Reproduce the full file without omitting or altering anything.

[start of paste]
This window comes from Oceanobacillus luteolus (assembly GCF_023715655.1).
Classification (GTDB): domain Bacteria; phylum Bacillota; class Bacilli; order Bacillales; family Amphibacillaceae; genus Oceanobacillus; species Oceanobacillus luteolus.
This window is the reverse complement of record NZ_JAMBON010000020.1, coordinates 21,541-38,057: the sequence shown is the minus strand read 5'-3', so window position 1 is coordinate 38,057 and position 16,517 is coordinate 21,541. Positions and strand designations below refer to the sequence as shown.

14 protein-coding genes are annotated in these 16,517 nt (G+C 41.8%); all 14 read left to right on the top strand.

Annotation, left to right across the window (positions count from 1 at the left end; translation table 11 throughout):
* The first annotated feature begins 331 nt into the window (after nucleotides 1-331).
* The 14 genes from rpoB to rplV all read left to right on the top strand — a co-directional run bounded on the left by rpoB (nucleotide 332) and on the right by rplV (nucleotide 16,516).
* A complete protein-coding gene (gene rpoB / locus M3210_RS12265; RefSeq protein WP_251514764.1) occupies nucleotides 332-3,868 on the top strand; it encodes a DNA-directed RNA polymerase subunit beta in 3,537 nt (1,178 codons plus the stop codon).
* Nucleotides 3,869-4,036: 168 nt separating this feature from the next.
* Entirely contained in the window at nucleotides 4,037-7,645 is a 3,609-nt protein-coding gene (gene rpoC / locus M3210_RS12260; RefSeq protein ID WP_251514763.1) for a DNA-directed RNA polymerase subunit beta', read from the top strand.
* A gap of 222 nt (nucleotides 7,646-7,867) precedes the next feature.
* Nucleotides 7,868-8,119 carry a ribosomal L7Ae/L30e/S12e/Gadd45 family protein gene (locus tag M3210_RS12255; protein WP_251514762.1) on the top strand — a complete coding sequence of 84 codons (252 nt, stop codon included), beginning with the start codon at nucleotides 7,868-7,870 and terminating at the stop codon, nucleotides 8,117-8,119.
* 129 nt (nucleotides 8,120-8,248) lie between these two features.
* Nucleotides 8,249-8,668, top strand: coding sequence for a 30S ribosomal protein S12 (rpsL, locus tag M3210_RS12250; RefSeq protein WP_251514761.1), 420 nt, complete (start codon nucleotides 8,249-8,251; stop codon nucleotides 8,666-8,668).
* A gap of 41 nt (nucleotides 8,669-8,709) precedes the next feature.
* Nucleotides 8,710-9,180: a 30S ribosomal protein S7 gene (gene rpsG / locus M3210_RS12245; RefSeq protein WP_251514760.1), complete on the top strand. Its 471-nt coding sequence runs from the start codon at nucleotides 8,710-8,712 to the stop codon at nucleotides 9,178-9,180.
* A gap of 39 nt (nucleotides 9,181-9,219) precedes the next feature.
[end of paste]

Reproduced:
This window comes from Oceanobacillus luteolus (assembly GCF_023715655.1).
Classification (GTDB): domain Bacteria; phylum Bacillota; class Bacilli; order Bacillales; family Amphibacillaceae; genus Oceanobacillus; species Oceanobacillus luteolus.
This window is the reverse complement of record NZ_JAMBON010000020.1, coordinates 21,541-38,057: the sequence shown is the minus strand read 5'-3', so window position 1 is coordinate 38,057 and position 16,517 is coordinate 21,541. Positions and strand designations below refer to the sequence as shown.

14 protein-coding genes are annotated in these 16,517 nt (G+C 41.8%); all 14 read left to right on the top strand.

Annotation, left to right across the window (positions count from 1 at the left end; translation table 11 throughout):
* The first annotated feature begins 331 nt into the window (after nucleotides 1-331).
* The 14 genes from rpoB to rplV all read left to right on the top strand — a co-directional run bounded on the left by rpoB (nucleotide 332) and on the right by rplV (nucleotide 16,516).
* A complete protein-coding gene (gene rpoB / locus M3210_RS12265; RefSeq protein WP_251514764.1) occupies nucleotides 332-3,868 on the top strand; it encodes a DNA-directed RNA polymerase subunit beta in 3,537 nt (1,178 codons plus the stop codon).
* Nucleotides 3,869-4,036: 168 nt separating this feature from the next.
* Entirely contained in the window at nucleotides 4,037-7,645 is a 3,609-nt protein-coding gene (gene rpoC / locus M3210_RS12260; RefSeq protein ID WP_251514763.1) for a DNA-directed RNA polymerase subunit beta', read from the top strand.
* A gap of 222 nt (nucleotides 7,646-7,867) precedes the next feature.
* Nucleotides 7,868-8,119 carry a ribosomal L7Ae/L30e/S12e/Gadd45 family protein gene (locus tag M3210_RS12255; protein WP_251514762.1) on the top strand — a complete coding sequence of 84 codons (252 nt, stop codon included), beginning with the start codon at nucleotides 7,868-7,870 and terminating at the stop codon, nucleotides 8,117-8,119.
* 129 nt (nucleotides 8,120-8,248) lie between these two features.
* Nucleotides 8,249-8,668, top strand: coding sequence for a 30S ribosomal protein S12 (rpsL, locus tag M3210_RS12250; RefSeq protein WP_251514761.1), 420 nt, complete (start codon nucleotides 8,249-8,251; stop codon nucleotides 8,666-8,668).
* A gap of 41 nt (nucleotides 8,669-8,709) precedes the next feature.
* Nucleotides 8,710-9,180: a 30S ribosomal protein S7 gene (gene rpsG / locus M3210_RS12245; RefSeq protein WP_251514760.1), complete on the top strand. Its 471-nt coding sequence runs from the start codon at nucleotides 8,710-8,712 to the stop codon at nucleotides 9,178-9,180.
* A gap of 39 nt (nucleotides 9,181-9,219) precedes the next feature.